Investigation of Hate Crimes in the Chechen Republic: A Statement from the Russian LGBT Network

Recently, various media outlets have published information about the fact that the Russian authorities aim to initiate an investigation of persecutions, unlawful detentions, tortures, and persecution of LGBT people in the Chechen Republic. In the end of May during an official visit to France, Russian President Vladimir Putin made a promise to newly elected French President Emmanuel Macron to assist with the investigation of what qualifies as a crime against humanity. Putin said he would talk to the prosecutor general and interior minister regarding an investigation. However, the Russian LGBT Network considers these promises to be empty ones. It argues that there is strong evidence proving that the Russian authorities have no interest in initiating a just and transparent investigation and lead the public (both Russian and international) into an error. There are a number of facts that speak to this conclusion.

First of all, the head of the investigation of the crimes in Chechnya was changed from Colonel of Justice Igor Sobol to Lieutenant-Colonel Vladimir Polivanov, investigator of the Investigative Committee in the North Caucasus Federal District. Until May 23, 2017, the person responsible for the pre-investigative actions was Igor Sobol, who has extensive experience in the investigation of hard and complex crimes committed in Chechnya. However, on May 23, the investigator Sobol received a promotion and was appointed as a Deputy Head of the Chechen Investigative Department. In connection with the new appointment, Sobol had to resign from the position of a lead investigator in this case and passed on the verification materials to Polivanov, who, unlike Sobol, has practically no experience of working in the Chechen Republic.

At the beginning of June activists of the Copenhagen Section of Amnesty International submitted a hard copy of a petition, that called for an immediate investigation for the attention of the deputy-ambassador on Russian Federation in Denmark Dmitrii Bukin. Bukin said that he cannot transfer the petition to Moscow using the diplomatic post, yet assured activists that the investigation is already happening. "Within a few days, according to my information, Tatyana Moskalkova, the Human Rights Ombudswoman, will personally visit Chechnya. If the investigation [of her and her colleagues] yields some results, there is going to be a trial. At a meeting with the commissioner for human rights, the president mentioned that the Ministry of Internal Affairs and the Prosecutor General's Office will lead such a possible investigation, “Bukin told the activists, who came to the embassy.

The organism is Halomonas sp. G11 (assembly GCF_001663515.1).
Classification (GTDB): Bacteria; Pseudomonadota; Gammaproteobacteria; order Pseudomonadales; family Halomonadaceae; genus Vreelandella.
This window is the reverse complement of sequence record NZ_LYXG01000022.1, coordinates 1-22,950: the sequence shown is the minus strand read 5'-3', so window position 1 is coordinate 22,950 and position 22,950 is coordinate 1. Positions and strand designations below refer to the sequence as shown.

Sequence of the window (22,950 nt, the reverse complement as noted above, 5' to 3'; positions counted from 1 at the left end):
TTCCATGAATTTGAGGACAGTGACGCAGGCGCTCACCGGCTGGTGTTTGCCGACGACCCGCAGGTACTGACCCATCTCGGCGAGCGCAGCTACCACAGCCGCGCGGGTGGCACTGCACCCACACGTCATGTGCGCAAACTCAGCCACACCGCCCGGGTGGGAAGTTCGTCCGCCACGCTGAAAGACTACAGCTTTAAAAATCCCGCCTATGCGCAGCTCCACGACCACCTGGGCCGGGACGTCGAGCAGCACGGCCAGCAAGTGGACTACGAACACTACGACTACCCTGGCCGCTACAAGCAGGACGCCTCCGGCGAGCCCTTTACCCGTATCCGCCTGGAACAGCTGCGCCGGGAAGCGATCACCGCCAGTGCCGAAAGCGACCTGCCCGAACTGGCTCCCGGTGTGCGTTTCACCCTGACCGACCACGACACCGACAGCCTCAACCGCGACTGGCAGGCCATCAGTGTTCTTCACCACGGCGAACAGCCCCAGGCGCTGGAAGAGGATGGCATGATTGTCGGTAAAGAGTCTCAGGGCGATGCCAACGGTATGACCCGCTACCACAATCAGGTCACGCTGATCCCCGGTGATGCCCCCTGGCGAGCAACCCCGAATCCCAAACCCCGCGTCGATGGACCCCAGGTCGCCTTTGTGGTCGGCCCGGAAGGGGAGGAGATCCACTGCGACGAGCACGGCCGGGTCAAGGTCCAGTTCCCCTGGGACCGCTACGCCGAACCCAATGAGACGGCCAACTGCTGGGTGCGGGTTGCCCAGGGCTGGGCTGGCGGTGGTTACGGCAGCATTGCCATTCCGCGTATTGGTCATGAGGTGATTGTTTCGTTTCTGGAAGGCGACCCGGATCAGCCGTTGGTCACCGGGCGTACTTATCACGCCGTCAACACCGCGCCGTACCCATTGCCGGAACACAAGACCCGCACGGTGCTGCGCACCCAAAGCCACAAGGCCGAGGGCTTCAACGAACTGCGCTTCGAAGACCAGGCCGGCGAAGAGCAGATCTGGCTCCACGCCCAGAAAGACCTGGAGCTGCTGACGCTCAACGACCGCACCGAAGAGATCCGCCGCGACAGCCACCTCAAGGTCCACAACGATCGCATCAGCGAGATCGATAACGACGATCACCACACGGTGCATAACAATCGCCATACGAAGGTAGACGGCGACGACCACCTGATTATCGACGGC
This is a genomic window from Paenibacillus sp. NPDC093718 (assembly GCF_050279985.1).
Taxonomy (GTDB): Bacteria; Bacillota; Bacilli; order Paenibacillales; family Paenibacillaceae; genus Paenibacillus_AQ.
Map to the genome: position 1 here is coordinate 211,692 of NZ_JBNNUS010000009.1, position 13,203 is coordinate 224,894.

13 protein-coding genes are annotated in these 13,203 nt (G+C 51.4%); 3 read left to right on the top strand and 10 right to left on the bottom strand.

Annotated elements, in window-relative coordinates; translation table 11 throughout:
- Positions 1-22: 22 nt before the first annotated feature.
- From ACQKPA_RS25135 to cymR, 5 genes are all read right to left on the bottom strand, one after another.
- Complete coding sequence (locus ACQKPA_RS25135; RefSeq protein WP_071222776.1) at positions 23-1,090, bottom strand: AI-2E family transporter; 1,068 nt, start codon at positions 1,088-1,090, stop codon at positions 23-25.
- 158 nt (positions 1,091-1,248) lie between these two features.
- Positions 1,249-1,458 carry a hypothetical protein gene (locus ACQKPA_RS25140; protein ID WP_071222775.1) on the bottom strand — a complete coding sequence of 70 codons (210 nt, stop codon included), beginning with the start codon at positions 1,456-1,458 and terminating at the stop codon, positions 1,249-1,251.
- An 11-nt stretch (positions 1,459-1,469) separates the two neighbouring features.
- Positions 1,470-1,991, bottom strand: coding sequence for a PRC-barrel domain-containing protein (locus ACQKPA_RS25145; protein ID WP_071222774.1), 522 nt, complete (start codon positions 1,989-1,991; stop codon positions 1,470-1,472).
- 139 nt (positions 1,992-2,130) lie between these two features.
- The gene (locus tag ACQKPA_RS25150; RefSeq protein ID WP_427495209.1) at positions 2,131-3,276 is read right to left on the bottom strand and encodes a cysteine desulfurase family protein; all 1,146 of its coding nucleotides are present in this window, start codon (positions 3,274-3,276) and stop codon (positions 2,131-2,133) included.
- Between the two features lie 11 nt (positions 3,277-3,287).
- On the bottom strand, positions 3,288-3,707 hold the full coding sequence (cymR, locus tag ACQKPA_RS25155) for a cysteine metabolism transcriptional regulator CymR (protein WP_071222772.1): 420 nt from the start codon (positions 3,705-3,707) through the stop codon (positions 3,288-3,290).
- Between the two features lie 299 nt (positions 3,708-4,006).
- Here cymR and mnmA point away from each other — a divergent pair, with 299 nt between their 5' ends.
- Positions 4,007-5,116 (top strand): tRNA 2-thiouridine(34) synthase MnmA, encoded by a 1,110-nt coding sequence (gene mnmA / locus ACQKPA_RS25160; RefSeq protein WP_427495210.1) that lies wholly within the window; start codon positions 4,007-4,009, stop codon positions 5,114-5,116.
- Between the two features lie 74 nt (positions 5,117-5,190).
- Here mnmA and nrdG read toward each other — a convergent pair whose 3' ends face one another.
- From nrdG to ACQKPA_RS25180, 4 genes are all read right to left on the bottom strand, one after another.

A couple of days before that, on the 30th of May, Tatiana Moskalkova claimed that it doesn’t make any sense for her to pay a visit to the Chechen Republic. According to her, no LGBT people applied to her office, even though she publicly stated that “as the Human Rights Ombudswoman of the Russian Federation she is happy to provide state protection to the victims or to patroon the law enforcement agencies.” However, according to the Federal Constitutional Law N 1-FKZ “On the Human Rights Ombudsperson in the Russian Federation”, Moskalkova has no authority either to conduct an investigation or to offer state protection for the victims. Moreover, the Code of Criminal Procedure states that state protection can be offered only when the criminal procedure is initiated. To date, the Investigative Committee has not initiated a criminal trial on the issue of mass persecution of LGBT citizens in the Chechen Republic.

It is well-known that in Russia mechanisms of state-granted protection are commonly inefficient. There are cases when law enforcement agencies themselves revealed classified personal information. Human Rights Watch in their report “They Have Long Arms and They Can Find Me”: Anti-Gay Purge by Local Authorities in Russia’s Chechen Republic that was published in late May mentioned names of Chechen state officials that were reportedly involved in the persecution of homosexual men in the region. It is thus for obvious reasons the victims have trust issues with the governmental authorities. Also, the Deputy Head of the Investigative Department of the Chechen Republic, Igor Sobol, has repeatedly stated that his experience shows the ineffectiveness of state protection in the situation when Chechen citizens are in question.

The Russian LGBT-Network expresses its concerns regarding the false investigation and continues to call the Investigative Committee of Russian Federation to urgently initiate a criminal case. In case the Investigative Committee continues to disregard this issue, the Russian LGBT Network will insist on carrying out an investigation with the involvement of international courts.